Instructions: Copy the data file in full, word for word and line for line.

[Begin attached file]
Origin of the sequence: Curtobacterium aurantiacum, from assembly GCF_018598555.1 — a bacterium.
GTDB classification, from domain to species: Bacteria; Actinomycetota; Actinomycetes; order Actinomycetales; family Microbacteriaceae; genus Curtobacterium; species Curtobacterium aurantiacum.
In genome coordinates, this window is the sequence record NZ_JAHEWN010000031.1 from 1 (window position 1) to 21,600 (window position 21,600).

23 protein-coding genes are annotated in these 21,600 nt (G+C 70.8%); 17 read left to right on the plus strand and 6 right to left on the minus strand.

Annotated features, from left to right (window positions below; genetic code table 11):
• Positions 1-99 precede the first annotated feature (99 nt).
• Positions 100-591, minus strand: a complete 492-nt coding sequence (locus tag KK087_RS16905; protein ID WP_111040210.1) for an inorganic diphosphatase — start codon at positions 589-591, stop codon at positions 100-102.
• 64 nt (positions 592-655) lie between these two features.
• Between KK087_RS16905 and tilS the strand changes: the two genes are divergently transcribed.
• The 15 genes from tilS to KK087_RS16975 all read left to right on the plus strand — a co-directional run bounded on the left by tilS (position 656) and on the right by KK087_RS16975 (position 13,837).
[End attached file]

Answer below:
Origin of the sequence: Curtobacterium aurantiacum, from assembly GCF_018598555.1 — a bacterium.
GTDB classification, from domain to species: Bacteria; Actinomycetota; Actinomycetes; order Actinomycetales; family Microbacteriaceae; genus Curtobacterium; species Curtobacterium aurantiacum.
In genome coordinates, this window is the sequence record NZ_JAHEWN010000031.1 from 1 (window position 1) to 21,600 (window position 21,600).

23 protein-coding genes are annotated in these 21,600 nt (G+C 70.8%); 17 read left to right on the plus strand and 6 right to left on the minus strand.

Annotated features, from left to right (window positions below; genetic code table 11):
• Positions 1-99 precede the first annotated feature (99 nt).
• Positions 100-591, minus strand: a complete 492-nt coding sequence (locus tag KK087_RS16905; protein ID WP_111040210.1) for an inorganic diphosphatase — start codon at positions 589-591, stop codon at positions 100-102.
• 64 nt (positions 592-655) lie between these two features.
• Between KK087_RS16905 and tilS the strand changes: the two genes are divergently transcribed.
• The 15 genes from tilS to KK087_RS16975 all read left to right on the plus strand — a co-directional run bounded on the left by tilS (position 656) and on the right by KK087_RS16975 (position 13,837).